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Posted at 01:00 PM ET, 08/11/2011

Keep the door open on kids’ rooms

Kids’ rooms were traditionally the afterthought of the house. Decorate away in the living room. Design a mini retreat in the bathroom. Transform the bedroom into an oasis of calm. But the kids’ room? That repository of single cleats and gerbil cages? Just keep that door shut.
Children’s room designed by Shazalynn Cavin-Winfrey for Washington Design Center’s Spring Design House. Cavin-Winfrey is also a judge for the Kid’s Room Contest. (Washington Design Center)

Not anymore. Parents are increasingly looking to make their children’s spaces both functional and reflective of the aesthetic in the rest of the home. When my husband and I set out to overhaul our girls’ room this summer, we were astonished by the sheer amount of serious attention kids’ rooms are getting from magazines, retailers and amateur enthusiasts.

Take Dwell magazine’s July/August issue devoted to children’s rooms and play spaces. A feature shows kids romping through beautiful, functional rooms with features that are both fun and inexpensive. Design and parenting blogs, too, have fueled the interest as parents trade tips on everything from fitting in a third bunk bed to accommodating a teen’s electronics to hacking Ikea furniture.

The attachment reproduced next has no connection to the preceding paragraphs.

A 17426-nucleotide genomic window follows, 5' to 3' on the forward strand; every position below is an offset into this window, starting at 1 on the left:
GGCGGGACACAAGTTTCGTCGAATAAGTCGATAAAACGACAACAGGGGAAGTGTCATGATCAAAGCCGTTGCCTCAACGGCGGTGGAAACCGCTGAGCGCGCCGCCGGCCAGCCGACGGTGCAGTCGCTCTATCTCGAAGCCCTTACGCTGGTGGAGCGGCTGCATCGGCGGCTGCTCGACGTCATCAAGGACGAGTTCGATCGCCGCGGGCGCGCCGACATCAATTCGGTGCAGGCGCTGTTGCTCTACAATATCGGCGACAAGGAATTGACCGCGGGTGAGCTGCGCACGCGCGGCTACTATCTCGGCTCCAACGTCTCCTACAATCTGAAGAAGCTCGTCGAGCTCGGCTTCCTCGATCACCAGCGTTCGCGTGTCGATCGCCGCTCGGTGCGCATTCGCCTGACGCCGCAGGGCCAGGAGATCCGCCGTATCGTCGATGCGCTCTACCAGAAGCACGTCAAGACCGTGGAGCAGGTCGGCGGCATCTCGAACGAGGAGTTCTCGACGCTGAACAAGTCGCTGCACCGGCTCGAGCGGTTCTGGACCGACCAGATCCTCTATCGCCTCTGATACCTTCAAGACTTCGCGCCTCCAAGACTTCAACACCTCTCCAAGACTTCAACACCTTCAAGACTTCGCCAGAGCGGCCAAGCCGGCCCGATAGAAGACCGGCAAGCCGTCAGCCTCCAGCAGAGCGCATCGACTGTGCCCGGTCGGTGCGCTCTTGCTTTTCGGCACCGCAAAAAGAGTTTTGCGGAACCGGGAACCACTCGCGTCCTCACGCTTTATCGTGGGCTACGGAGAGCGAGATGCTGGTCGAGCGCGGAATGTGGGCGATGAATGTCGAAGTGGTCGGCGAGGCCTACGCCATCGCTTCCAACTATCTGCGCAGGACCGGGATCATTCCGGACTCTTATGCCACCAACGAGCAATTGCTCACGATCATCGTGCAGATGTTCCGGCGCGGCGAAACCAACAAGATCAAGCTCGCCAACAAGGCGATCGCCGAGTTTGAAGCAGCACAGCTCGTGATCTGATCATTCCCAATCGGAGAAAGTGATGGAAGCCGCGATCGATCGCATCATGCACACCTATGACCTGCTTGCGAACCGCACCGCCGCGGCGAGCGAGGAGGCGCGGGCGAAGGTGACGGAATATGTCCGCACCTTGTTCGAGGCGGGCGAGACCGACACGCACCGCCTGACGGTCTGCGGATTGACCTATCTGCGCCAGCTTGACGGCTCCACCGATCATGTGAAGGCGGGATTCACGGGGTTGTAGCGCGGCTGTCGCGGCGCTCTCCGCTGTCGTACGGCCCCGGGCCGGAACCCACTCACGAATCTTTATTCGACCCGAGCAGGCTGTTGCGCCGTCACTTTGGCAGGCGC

If you, too, have tackled the kids’ rooms, now’s the time to show off.

Today, The Post is launching an online Kid’s Room Contest. Editors are looking for the best-designed kids’ rooms: “lively, engaging and fun rooms that are good-looking and meet the child’s needs, whether he or she is an infant, school-age, a tween or a teen.”

The room must belong to a child and cannot be decorated by a professional. Enter by submitting five high-resolution photos online by Sept. 23. The winner will be featured in a fall issue of the Local Living section.

More details are in today’s Local Living section and at washingtonpost.com/kidsroomcontest.

By  |  01:00 PM ET, 08/11/2011

 
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